TUNIS, Tunisia (AP) — The 21-year-old Tunisian behind the assault that killed three in a Good, France, church had small-time run-ins with the regulation as a teen, however nothing that alerted Tunisian authorities to attainable extremist leanings.
That lacking crimson flag meant that when he finally was served an expulsion order from Italy, which he reached illegally by boat, he was mainly free to go the place he happy. So Ibrahim Issaoui then traveled apparently unimpeded to France.
Italy’s inside minister, Luciana Lamorgese, informed The Related Press on Friday that Issaoui had not set off warning bells with Tunisian authorities or intelligence companies. She added that Italy’s overburdened repatriation facilities had no place for him, regardless of agreements with Tunisia governing the return of residents who don’t qualify for asylum in Italy.
“Clearly, we give priority to people who find themselves signaled by regulation enforcement or by Tunisian authorities,’’ Lamorgese mentioned. “The variety of spots aren’t infinite, and he couldn’t subsequently be positioned inside a repatriation heart.’’
The spokesperson for Tunisia’s anti-terrorism prosecutor’s workplace, Mohsen Dali, mentioned Issaoui is just not labeled as being a terrorist aspect to the safety and judicial authorities.
“Throughout his teenage years, he was concerned in frequent regulation instances for violence,” he mentioned, with out elaborating.
Issaoui’s mom informed investigators that he led a traditional life for somebody of his age, Dali mentioned. He drank alcohol and wore unusual garments. He began praying two years in the past, however didn’t have any suspicious associates, he mentioned.
In line with Tunisian media, Issaoui grew up in a household of 10 youngsters in Sfax, an essential financial hub in southern Tunisia, and labored as a mechanic in a workshop for a month-to-month wage of 300 dinars (lower than 100 euros). He then opened a vegetable stall in a store that additionally bought gasoline illegally, Dali informed the AP.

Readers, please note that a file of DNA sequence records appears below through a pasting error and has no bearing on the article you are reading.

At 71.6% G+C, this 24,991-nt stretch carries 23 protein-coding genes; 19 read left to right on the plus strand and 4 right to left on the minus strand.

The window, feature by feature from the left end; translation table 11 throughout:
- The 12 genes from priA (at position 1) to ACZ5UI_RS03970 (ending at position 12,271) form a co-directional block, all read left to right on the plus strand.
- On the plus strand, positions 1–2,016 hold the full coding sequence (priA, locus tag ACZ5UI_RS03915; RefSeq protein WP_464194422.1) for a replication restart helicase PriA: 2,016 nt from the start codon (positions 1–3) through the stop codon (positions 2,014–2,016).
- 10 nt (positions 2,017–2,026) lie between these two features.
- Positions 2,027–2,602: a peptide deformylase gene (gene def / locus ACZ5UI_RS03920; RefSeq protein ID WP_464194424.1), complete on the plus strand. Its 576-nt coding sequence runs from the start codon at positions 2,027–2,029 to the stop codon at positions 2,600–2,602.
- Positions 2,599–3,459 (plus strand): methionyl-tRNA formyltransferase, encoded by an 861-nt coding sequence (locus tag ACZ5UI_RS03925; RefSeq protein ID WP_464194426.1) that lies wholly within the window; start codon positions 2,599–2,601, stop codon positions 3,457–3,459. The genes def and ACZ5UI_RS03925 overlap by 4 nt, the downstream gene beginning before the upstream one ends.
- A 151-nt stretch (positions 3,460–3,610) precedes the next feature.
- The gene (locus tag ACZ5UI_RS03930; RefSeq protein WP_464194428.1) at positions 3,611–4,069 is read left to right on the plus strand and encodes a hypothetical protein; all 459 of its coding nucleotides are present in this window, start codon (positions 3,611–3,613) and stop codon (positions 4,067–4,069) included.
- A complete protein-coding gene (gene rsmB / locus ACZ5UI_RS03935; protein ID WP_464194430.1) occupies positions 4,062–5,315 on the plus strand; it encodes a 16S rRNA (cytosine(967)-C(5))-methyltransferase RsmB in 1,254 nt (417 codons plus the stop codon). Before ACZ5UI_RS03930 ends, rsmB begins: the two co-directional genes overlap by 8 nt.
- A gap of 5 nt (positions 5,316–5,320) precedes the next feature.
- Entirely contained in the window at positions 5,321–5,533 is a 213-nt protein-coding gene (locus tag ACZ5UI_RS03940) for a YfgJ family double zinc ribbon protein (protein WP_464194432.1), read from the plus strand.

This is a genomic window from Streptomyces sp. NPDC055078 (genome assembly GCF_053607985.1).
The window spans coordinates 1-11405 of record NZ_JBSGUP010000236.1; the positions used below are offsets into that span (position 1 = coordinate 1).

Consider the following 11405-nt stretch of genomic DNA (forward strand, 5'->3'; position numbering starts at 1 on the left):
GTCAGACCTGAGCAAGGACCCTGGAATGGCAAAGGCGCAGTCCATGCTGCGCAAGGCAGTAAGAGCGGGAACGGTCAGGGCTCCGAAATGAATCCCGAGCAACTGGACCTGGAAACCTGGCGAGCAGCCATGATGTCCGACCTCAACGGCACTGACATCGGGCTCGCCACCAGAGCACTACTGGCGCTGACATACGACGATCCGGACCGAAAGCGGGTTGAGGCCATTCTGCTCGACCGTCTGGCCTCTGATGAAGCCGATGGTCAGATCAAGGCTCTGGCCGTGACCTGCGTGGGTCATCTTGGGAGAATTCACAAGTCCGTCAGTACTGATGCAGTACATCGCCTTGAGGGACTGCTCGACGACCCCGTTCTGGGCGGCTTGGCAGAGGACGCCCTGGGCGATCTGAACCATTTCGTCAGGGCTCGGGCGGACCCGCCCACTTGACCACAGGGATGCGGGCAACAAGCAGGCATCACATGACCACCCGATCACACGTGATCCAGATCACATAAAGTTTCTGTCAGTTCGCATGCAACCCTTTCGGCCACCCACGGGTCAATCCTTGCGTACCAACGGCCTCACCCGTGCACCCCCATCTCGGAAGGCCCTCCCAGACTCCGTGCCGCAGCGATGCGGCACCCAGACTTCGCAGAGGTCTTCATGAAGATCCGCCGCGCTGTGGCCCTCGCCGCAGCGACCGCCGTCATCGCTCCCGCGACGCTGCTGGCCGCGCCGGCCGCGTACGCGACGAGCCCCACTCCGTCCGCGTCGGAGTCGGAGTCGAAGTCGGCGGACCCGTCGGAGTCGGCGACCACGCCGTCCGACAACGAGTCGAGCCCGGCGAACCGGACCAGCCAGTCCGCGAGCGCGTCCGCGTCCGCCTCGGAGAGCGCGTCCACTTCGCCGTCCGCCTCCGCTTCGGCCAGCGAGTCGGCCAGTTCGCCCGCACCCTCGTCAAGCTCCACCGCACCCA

He selected Sept. 14 to attempt to enter Italy illegally, having failed in a earlier try.
He arrived in Italy’s southernmost island of Lampedusa on Sept. 20, and was transferred to Puglia, the place he was quarantined for the coronavirus on a ship with some 800 different migrants. His expulsion order was dated Oct. 9.
“Then we all know he remained in Italy a couple of extra days, then went on his solution to France,’’ Lamorgese mentioned, including that it was not clear when he crossed the border. “The French border controls are very severe, however evidently this time he slipped by and managed to enter French territory.”
He’s believed to have traveled first to Paris, with Tunisian officers saying he arrived in Good the day earlier than the assault.
Authorities in each Italy and Tunisia are cooperating with France on the investigation.
Greater than 11,000 Tunisians have arrived in Italy this 12 months, placing a serious pressure on the nation’s capacity to handle them. Lamorgese has traveled twice to Tunisia twice this 12 months, successful agreements to ship two flights per week with 40 Tunisians every.
Besides, Italy has solely been capable of repatriate 1,186 this 12 months — 1,032 since the latest settlement in July. Lamorgese additionally famous that the nation’s 10 repatriation facilities maintain residents of many nations who don’t settle for their return in any respect.
Lamorgese has blamed the rise in Tunisian arrivals on the nation’s socio-economic issues which were exacerbated by COVID-19, and has provided Italian help to deal with them.
Tunisians usually have headed to France, the place they could have associates or kin — though this seems to not have been the case for Issaoui, whose household mentioned he knew nobody there. Through the Arab Spring protests in 2011, 28,000 Tunisians arrived in Italy and solely 800 stayed, the inside minister famous.
Lamorgese, who has confronted criticism from opposition politicians over the attacker’s trajectory by Italy, known as for assist from the remainder of Europe in managing these flows, and for solidarity within the face of terrorism.
“I believe we in Europe must work collectively for a similar aim, to defeat terrorism, as a result of it may hit anybody, in any nation,’’ Lamorgese mentioned.
Trisha Thomas reported from Rome. Colleen Barry contributed from Milan.